In the text 
Fig. 6 Probability to observe microlensing (de)magnification Δm > 0.1 mag as a function of the fraction of the flux f_{AD} originating from the accretion disc. The solid line is for a compact model for the torus and the dashed line for an extended model. The blue, red and green curves correspond to different source bolometric luminosities. Panels from left to right correspond to κ_{∗} = 0.07, κ_{∗} = 0.3, κ_{∗} = 1.0. Probabilities are calculated for λ_{rest} = 2.2 μm. 

In the text 
Fig. 7 Variation of the fraction of the flux coming from the accretion disc (f_{AD}) with restframe wavelength. f_{AD}(λ) is shown for three different power law index α_{ν} of the accretion disc emission. For the three curves we have fixed f_{AD}(2.2 μm) = 0.2, the fiducial value used in this work. 

In the text 
Fig. 8 Effect of inclination on the PDF of microlensing of a saddlepoint image. The dashed lines show the PDF of Fig. 3 (faceone quasar) and the solid lines show the corresponding PDF when the polar axis of the quasar is inclined by 60 deg. The distributions are given for log (L_{bol}/erg/s) = 44.2, 45, 46. Note that in our convention Δm > 0 corresponds to magnification. 

In the text 
Fig. 9 Example of microlensing light curve for a saddlepoint image (with κ_{∗} = 0.07). The microlensinginduced flux variations (in mag) as a function of time are displayed for a source with L_{bol} = 10^{44.2} erg/s, and a compact torus model. The microlensing event duration scales with the inverse of the net transverse velocity v_{t} expressed in Einstein radius/year. The upper panel shows a portion of the microlensing map from where the light curve is extracted. Blue (dark) region correspond to demagnification and green (light) region to magnification. The other panels show the light curve for the accretion disc (AD), for the torus, and for the composite source (AD+torus). The results are presented for three different wavelengths, 1 μm (light blue), 2.2 μm (light green), and 4.4 μm (red). Note that the torus model is the same for each wavelength.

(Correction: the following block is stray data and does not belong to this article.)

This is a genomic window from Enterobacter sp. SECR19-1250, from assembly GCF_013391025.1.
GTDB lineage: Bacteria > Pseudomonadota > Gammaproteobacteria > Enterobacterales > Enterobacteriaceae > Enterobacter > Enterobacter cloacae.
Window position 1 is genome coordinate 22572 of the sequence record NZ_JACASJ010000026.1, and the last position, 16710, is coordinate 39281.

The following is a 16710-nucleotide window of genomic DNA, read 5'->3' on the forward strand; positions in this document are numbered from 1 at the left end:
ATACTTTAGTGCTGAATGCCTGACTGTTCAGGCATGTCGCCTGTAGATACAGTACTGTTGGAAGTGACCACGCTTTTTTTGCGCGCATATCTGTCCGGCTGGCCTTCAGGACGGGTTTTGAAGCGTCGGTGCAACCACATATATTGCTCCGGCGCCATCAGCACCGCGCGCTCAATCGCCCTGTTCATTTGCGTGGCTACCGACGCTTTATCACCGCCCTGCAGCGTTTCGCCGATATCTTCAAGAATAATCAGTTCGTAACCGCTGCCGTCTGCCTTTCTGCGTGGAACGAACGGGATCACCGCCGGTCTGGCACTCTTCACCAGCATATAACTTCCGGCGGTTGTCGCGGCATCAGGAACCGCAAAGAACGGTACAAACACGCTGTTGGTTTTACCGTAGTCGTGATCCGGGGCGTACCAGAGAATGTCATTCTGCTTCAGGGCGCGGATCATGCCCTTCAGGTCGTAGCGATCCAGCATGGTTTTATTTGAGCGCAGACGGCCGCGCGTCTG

In the text 
Fig. 10 Probability density function R_{cusp} at 4.4 μm (restframe) for f_{AD} = 0.2 (left), f_{AD} = 0.1 (middle), f_{AD} = 0.02 (right). The distributions are given for three different luminosities log (L_{bol}/erg/s) = 44.2, 45, 46. The upper panel shows the distribution for a compact torus and the bottom panel for an extended torus. The value of R_{cusp} in absence of microlensing is R_{cusp} = 0.068 and is depicted with a vertical dashed line. 

In the text 
Fig. 11 Left: example of modification of the SED due to microlensing. The reference SED of the accretion disc (red) and total SED (AD+torus; thick black) are shown with solid lines. The inset panel shows the source in two different regions of the microlensing map. The star shows the case of a micromagnification of the AD by μ = 1.84 and the circle shows the case of a microdemagnification of the AD by μ = 0.57 at 1.1 μm. The panel shows the corresponding SED of the accretion disc component (red) and of the total SED (black). Right: corresponding ratio between the microlensed and the unlensed (total) SED. The bump in the upper curve illustrates the non linear behaviour of microlensing produced by the complex caustic network. 

In the text 
Current usage metrics show cumulative count of Article Views (fulltext article views including HTML views, PDF and ePub downloads, according to the available data) and Abstracts Views on Vision4Press platform.
Data correspond to usage on the plateform after 2015. The current usage metrics is available 4896 hours after online publication and is updated daily on week days.
Initial download of the metrics may take a while.